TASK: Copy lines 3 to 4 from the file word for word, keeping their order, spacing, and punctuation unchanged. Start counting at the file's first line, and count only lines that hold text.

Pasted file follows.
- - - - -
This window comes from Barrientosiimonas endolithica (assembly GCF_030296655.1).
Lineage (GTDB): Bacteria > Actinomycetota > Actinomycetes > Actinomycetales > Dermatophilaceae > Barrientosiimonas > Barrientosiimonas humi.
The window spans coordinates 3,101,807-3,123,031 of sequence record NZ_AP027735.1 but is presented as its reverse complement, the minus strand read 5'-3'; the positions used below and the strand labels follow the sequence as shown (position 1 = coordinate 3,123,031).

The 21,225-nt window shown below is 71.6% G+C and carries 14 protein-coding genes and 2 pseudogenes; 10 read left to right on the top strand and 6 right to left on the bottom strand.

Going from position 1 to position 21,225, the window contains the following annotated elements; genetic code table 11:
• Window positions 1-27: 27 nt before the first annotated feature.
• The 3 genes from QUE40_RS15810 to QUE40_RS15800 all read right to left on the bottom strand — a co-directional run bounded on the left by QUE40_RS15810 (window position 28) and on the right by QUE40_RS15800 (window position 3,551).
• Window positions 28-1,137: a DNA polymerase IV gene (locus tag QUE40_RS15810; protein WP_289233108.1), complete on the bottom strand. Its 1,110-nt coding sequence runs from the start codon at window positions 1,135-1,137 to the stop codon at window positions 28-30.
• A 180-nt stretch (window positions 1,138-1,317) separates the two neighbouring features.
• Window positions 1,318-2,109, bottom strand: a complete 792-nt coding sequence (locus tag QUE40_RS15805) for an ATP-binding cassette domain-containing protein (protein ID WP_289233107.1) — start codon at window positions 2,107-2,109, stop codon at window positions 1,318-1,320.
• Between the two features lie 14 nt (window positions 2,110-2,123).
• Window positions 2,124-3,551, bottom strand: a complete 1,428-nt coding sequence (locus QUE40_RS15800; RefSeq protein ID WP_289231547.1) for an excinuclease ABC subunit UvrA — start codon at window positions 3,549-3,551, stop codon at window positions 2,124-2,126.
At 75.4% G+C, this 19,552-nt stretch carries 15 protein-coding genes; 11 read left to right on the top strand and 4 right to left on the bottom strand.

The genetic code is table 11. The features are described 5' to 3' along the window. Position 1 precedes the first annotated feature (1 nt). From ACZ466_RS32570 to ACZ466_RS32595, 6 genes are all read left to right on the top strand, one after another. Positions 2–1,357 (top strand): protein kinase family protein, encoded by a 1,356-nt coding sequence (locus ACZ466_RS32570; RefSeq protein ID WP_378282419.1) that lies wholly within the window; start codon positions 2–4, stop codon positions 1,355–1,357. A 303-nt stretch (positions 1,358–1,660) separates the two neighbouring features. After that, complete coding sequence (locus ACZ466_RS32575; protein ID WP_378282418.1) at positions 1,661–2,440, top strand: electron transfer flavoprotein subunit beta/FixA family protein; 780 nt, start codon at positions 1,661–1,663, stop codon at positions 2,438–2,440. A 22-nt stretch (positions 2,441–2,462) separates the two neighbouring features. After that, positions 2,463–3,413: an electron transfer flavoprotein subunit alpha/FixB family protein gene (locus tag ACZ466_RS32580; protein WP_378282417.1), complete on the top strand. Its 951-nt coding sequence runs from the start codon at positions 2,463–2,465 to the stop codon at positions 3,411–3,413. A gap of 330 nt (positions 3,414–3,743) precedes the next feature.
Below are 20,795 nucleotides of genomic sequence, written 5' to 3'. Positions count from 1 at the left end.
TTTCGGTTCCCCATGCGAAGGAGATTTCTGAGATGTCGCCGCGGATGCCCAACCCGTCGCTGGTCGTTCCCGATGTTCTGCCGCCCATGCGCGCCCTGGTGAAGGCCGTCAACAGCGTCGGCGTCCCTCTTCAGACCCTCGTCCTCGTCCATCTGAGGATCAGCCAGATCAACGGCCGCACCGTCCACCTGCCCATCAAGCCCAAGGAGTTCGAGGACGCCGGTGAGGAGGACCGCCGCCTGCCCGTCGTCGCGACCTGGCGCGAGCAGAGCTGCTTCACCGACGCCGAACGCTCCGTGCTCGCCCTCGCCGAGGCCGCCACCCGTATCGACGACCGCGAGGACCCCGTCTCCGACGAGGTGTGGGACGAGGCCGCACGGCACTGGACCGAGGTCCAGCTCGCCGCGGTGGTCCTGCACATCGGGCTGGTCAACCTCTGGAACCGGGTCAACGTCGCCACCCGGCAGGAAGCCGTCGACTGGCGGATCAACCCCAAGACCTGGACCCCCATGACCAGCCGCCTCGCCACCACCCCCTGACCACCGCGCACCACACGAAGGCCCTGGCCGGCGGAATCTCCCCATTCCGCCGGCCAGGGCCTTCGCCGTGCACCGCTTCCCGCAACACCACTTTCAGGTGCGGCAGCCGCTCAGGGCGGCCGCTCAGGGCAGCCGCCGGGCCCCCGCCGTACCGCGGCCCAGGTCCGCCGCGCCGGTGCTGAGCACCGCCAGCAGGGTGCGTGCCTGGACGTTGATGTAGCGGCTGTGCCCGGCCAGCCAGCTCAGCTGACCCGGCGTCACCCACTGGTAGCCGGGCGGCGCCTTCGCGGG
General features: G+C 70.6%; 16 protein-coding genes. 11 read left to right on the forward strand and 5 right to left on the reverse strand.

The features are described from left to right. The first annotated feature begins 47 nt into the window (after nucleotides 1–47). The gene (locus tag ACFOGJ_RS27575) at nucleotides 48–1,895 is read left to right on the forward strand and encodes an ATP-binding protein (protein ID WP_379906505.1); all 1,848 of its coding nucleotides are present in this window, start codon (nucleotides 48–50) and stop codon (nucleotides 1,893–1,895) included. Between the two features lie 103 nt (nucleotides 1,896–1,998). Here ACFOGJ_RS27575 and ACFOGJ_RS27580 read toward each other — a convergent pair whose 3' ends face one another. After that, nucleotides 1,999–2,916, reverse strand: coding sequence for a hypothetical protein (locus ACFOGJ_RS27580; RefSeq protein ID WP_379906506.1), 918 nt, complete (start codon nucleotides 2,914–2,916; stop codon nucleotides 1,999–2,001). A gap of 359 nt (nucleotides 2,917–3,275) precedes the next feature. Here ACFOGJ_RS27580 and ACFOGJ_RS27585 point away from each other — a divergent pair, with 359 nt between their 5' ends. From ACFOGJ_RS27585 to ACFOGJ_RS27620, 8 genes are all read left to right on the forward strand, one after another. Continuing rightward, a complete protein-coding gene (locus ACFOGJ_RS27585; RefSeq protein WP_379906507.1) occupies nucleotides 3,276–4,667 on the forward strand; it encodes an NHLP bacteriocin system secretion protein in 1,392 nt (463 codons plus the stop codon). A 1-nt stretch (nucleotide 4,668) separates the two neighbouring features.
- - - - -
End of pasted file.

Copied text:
The window spans coordinates 3,101,807-3,123,031 of sequence record NZ_AP027735.1 but is presented as its reverse complement, the minus strand read 5'-3'; the positions used below and the strand labels follow the sequence as shown (position 1 = coordinate 3,123,031).

The 21,225-nt window shown below is 71.6% G+C and carries 14 protein-coding genes and 2 pseudogenes; 10 read left to right on the top strand and 6 right to left on the bottom strand.